Oil on board
56 x 38 cm
Purchased from the Inside/Outside exhibition at The Basement Gallery, 1999.
|2||Table Set Two
Oil on Canvas
76.5 x 46.5 cm
Purchased from A Domestic Suite exhibition at The Basement Gallery, 2001.
Carl Doran is originally from Co. Westmeath. He studied Art and Design in Falmouth, Cornwall and at Limerick School of Art and Design. He lives and works in Limerick where he is an active member of Contact Studios.
Read more about this artist here:
Carl’s initial studies during his BTEC foundation in Art and Design in Falmouth, Cornwall gave him an insight into the myriad visual art disciplines and involved a lot of drawing which gave him a solid foundation from which to progress. He stayed in England for a further year before returning to Mullingar, Co. Westmeath. He continued his studies in Ireland, first completing a PLC course before moving on to a degree in painting from Limerick School of Art and Design. After graduating, he joined RAP (The Real Art Project), which was instrumental in setting up Contact Studios in Limerick.
Evening In, one of the works in the Louth County Collection comes from a time when he was completing his degree and had been making a series of oil paintings centring around interiors, mostly through layering glazes, giving a feeling of depth and atmosphere. The space portrayed is the apartment he shared with his friend, fellow graduate and studio colleague, Dromiskin Artist Ciarán O’Sullivan. It is one of the first paintings he did on a palette, an idea that germinated through his desire to react to a readymade surface. In later works he has repeatedly used the surface of paintings themselves as the palette incorporated into the compositions. Melted coloured crayons are used here to give added texture which the artist feels add a sense of playfulness to the work.
Table (set two) is from a series of Interiorscapes the artist made in 2001/2002.
The title references theatre/film through the word ‘set’, and table settings for two, a kind of pun, and a reference to the thought process involved.
It is an imagined space and the artist’s aim was to the combine pastel colours to create drama and atmosphere, while laying just enough content (a table and two chairs) to draw the viewer in, and create narrative tension, hinting at a story, alluding to the prospect of an incident.
A lot of the artist’s work is about this attempt to gain the viewers’ interest initially in an image or scenario, and to ultimately explore both the narrative and formal qualities of the work.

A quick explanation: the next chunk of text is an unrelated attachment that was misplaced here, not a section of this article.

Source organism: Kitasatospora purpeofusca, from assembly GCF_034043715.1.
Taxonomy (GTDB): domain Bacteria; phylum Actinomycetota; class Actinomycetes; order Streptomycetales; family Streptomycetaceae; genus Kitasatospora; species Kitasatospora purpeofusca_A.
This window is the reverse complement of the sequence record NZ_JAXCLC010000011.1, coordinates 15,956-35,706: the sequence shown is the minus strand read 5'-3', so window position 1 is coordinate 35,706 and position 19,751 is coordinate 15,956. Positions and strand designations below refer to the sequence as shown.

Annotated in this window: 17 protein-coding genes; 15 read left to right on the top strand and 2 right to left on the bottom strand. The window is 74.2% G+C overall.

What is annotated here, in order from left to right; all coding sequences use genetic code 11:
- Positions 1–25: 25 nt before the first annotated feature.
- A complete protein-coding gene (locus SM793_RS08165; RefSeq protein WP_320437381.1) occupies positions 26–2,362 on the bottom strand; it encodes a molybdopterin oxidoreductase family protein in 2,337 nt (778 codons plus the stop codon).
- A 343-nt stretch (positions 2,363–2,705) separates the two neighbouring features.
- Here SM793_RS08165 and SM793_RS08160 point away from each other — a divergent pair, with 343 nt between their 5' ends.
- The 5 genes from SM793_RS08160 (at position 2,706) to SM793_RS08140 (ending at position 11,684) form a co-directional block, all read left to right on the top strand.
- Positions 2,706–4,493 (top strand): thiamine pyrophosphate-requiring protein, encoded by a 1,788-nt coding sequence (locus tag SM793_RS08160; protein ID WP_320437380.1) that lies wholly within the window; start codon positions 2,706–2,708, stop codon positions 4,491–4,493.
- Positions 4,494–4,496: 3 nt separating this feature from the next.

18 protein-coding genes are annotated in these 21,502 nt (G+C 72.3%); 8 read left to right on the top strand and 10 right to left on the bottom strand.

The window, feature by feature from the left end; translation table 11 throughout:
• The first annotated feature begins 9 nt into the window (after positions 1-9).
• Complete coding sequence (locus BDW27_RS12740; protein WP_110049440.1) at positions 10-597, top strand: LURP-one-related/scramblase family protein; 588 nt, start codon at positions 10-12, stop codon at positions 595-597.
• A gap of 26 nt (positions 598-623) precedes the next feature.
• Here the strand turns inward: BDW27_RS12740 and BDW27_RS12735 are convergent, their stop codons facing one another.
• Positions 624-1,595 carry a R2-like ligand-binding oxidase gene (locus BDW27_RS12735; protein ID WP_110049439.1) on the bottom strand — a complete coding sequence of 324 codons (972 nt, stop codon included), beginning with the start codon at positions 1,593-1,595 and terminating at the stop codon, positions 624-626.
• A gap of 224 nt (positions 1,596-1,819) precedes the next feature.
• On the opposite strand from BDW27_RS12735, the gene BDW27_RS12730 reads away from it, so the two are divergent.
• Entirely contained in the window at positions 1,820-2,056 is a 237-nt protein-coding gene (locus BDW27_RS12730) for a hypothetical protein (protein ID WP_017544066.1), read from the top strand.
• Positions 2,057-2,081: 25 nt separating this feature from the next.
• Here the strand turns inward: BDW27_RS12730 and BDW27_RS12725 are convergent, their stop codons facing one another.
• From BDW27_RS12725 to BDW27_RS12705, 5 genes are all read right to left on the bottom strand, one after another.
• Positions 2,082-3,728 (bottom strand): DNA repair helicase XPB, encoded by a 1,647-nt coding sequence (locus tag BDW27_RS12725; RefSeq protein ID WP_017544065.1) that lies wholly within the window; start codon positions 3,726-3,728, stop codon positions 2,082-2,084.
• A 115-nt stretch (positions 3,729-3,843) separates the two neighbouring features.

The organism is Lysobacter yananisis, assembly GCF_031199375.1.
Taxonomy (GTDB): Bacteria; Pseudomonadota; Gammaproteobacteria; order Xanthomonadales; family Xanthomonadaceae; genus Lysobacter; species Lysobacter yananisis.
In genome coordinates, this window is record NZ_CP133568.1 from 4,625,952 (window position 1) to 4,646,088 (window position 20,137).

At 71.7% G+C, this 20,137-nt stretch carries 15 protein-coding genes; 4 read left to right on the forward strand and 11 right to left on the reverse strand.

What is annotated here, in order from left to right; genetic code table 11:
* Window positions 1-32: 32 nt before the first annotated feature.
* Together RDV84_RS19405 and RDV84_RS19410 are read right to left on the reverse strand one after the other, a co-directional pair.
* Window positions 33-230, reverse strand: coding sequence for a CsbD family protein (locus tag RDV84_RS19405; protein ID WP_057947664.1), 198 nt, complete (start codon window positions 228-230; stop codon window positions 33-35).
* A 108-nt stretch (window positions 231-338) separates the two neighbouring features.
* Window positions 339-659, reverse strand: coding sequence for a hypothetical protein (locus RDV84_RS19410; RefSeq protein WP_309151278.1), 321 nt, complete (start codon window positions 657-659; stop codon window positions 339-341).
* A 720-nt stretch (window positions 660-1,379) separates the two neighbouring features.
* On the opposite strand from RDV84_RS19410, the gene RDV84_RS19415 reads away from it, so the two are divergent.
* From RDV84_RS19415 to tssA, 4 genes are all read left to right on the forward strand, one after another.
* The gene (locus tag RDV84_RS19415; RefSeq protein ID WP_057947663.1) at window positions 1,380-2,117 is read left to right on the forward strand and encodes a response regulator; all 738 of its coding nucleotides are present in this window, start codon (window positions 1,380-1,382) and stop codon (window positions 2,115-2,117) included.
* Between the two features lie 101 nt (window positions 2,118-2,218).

Discussing these works, Carl explained:
“I am still fond of these works and feel there was a real sense of progress between the two – one couldn’t happen without the other. There is a leap technically between the two, but a similar aesthetic, and a similar intention. I believe in there being two ways of evaluating art – intention and execution, and with these two pieces there was a good balance in this vein.”
Carl is currently based in Contact Studios, where he has been Chairperson for a number of years. He is working on a series called ‘Cats’ Tales’ which is a series of pure collages, oil paintings and drawings, begun when he befriended a stray cat (Cáit) on moving in to a new house. He has constructed tales based on her possible whereabouts (she went missing) as well as tales of her progeny. He balances his studio work with working on public art projects and exhibits his work on a regular basis.
His advice to anyone thinking of making art as a profession?
“Firstly, to find space to work in outside of your residence, make art for the right reasons, be nice to people and don’t overprice your work. The next challenge is to find your own routine, and to be happy with the volume/quality of the work made. Then to get your work shown is a major problem, and to be able to afford to present it. And of course, being able to have a reasonable quality of life with little means is perhaps the hardest challenge for an artist.
It really is all about doing what makes you happy. I couldn’t imagine doing anything outside of art on some level.”
Find out more about this artist here: www.carldoran.com
|1|| ‘Ain’t Nobody Got Time for That’
Oil on canvas, antique taxidermy boars’ head (Ernesto)
with resin plaque.110X150cm
Corcoran College of Art and Design, Washington D.C., BFA, Honours, 1982-1984, 1985-1987
Studio Art Centres International, Florence, Italy, Fine Arts, 1984-1985